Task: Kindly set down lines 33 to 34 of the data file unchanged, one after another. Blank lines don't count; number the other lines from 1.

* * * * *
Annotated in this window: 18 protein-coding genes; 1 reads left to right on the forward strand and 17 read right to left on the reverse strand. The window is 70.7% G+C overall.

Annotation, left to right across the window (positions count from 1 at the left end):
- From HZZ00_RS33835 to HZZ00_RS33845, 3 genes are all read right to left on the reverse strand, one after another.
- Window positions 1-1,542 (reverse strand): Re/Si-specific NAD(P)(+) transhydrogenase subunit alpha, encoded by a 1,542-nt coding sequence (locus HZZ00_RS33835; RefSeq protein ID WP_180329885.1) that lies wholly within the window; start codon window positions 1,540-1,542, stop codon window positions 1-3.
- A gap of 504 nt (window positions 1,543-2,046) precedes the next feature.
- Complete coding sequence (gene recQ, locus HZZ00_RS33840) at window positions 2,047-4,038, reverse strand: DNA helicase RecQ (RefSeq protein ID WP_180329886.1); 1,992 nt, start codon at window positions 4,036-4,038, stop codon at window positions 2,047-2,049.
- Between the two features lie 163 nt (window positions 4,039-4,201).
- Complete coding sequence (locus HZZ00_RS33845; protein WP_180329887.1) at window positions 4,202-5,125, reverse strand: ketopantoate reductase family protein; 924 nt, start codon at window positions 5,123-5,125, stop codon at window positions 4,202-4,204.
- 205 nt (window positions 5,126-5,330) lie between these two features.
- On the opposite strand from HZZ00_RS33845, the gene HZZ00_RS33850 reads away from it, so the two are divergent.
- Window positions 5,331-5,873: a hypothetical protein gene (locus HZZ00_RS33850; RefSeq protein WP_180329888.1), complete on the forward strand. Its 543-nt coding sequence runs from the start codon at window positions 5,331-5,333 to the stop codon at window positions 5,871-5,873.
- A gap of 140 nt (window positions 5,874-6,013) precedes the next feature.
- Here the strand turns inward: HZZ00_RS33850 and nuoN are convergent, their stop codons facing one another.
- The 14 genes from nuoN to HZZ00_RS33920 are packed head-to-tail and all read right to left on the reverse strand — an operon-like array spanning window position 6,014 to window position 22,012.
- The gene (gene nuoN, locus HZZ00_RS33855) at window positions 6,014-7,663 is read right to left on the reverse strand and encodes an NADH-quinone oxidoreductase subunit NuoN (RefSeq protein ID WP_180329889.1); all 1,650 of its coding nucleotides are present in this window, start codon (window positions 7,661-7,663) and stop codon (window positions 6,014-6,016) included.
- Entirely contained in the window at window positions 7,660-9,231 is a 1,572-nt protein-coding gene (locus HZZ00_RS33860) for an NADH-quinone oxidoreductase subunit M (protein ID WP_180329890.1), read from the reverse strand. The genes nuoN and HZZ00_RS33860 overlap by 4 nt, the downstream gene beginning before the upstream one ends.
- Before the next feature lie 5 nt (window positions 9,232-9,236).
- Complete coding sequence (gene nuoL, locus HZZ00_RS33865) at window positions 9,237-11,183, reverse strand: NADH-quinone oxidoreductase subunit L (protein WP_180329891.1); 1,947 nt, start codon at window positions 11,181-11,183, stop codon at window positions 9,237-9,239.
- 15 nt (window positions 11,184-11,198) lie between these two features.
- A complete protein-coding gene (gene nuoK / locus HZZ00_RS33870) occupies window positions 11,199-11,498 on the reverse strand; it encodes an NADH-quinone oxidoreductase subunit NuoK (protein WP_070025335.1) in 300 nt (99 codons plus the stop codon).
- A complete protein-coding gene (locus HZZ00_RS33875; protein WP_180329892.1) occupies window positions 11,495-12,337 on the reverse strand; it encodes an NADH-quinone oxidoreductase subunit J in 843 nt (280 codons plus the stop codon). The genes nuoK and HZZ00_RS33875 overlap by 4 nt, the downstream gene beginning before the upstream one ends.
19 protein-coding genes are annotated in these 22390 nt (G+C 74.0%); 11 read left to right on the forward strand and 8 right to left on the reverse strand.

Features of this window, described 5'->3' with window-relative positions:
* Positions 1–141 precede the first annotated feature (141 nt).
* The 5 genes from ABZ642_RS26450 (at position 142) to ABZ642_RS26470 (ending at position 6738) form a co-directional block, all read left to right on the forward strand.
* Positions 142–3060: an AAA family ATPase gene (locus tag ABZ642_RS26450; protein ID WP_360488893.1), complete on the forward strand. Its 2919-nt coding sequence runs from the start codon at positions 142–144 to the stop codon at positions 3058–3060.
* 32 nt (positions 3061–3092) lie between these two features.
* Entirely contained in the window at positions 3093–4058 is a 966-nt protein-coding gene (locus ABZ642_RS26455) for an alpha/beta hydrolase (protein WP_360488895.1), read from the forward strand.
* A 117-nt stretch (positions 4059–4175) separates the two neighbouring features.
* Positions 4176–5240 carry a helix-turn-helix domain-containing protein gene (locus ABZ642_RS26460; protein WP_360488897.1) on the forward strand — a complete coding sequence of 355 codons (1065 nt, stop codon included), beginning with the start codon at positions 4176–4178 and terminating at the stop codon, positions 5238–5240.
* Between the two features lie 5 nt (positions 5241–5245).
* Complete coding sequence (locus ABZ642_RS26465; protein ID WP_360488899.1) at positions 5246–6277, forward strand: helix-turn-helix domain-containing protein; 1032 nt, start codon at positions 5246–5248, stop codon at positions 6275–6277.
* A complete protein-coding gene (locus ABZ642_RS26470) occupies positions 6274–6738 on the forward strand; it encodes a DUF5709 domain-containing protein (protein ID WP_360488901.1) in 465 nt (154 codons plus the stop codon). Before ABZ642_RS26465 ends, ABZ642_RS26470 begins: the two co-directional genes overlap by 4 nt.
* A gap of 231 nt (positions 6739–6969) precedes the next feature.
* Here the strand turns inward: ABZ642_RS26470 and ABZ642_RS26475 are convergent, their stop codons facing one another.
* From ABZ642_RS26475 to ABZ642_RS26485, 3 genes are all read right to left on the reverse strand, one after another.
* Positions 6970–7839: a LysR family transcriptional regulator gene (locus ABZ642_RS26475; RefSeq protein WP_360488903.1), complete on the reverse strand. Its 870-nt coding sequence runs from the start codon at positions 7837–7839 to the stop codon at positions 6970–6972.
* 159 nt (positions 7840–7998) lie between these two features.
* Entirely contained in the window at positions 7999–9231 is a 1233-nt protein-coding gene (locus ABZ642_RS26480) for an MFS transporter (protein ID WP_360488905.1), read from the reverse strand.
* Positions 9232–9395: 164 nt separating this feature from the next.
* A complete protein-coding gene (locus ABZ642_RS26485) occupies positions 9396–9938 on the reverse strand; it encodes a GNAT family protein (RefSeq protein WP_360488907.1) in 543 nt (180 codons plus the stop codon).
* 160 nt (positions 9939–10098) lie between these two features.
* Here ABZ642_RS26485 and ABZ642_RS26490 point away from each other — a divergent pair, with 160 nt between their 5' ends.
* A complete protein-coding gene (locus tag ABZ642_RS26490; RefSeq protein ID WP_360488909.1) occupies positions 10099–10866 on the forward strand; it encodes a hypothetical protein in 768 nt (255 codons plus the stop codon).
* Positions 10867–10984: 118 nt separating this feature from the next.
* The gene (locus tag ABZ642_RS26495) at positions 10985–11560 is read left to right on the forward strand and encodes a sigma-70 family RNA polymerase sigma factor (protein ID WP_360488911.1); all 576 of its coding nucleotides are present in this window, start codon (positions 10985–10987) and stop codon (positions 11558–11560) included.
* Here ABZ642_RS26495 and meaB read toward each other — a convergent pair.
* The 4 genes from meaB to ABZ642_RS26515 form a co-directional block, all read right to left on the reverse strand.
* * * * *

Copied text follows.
* A complete protein-coding gene (locus ABZ642_RS26470) occupies positions 6274–6738 on the forward strand; it encodes a DUF5709 domain-containing protein (protein ID WP_360488901.1) in 465 nt (154 codons plus the stop codon). Before ABZ642_RS26465 ends, ABZ642_RS26470 begins: the two co-directional genes overlap by 4 nt.
* A gap of 231 nt (positions 6739–6969) precedes the next feature.